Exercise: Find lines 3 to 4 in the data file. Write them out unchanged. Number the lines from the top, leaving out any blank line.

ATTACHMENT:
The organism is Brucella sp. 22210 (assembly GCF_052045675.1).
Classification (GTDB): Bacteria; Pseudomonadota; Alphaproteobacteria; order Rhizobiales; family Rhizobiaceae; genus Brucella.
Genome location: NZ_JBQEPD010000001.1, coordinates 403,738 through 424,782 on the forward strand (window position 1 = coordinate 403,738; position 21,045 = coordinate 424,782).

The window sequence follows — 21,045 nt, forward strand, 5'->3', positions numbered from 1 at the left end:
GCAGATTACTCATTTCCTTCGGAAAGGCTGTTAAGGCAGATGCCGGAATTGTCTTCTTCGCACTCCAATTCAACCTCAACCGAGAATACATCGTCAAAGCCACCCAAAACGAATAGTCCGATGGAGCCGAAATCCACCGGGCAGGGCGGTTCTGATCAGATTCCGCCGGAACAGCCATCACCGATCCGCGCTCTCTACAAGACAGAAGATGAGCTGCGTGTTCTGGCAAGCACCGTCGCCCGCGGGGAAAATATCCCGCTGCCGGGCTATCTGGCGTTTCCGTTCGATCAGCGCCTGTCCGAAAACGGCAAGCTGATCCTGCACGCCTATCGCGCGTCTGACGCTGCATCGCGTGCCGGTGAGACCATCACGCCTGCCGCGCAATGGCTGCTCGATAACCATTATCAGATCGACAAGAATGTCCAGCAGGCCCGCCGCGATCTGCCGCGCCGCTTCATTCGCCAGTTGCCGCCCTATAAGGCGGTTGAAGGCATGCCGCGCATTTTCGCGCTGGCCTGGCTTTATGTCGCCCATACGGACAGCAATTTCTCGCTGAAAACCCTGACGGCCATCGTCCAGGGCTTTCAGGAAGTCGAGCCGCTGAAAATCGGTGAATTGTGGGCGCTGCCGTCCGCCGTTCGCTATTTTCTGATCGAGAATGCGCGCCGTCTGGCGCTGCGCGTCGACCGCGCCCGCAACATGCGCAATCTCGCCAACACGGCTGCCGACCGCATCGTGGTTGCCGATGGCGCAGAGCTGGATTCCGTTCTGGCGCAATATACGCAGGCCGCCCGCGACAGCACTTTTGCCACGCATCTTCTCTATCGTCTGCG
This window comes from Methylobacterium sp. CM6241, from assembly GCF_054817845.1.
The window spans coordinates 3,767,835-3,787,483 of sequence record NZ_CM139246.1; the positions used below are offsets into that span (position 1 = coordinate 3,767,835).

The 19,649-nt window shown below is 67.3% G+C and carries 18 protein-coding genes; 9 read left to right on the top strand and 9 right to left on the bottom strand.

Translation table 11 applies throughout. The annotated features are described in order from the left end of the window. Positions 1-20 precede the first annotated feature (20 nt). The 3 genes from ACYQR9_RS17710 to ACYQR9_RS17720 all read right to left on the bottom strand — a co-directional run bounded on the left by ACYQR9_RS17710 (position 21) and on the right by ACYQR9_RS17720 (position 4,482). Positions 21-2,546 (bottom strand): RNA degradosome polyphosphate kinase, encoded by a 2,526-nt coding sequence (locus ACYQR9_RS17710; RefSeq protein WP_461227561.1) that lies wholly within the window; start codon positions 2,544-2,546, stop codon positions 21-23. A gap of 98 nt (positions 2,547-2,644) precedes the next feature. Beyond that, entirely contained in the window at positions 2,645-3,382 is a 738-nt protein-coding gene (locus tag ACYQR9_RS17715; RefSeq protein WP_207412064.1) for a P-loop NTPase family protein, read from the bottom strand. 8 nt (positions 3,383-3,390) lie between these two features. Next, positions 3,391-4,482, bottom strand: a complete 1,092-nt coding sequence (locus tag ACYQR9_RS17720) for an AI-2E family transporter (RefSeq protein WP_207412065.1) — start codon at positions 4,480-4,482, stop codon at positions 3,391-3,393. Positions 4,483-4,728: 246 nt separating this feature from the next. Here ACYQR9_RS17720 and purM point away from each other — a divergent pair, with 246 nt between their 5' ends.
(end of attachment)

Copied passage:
Genome location: NZ_JBQEPD010000001.1, coordinates 403,738 through 424,782 on the forward strand (window position 1 = coordinate 403,738; position 21,045 = coordinate 424,782).

The window sequence follows — 21,045 nt, forward strand, 5'->3', positions numbered from 1 at the left end: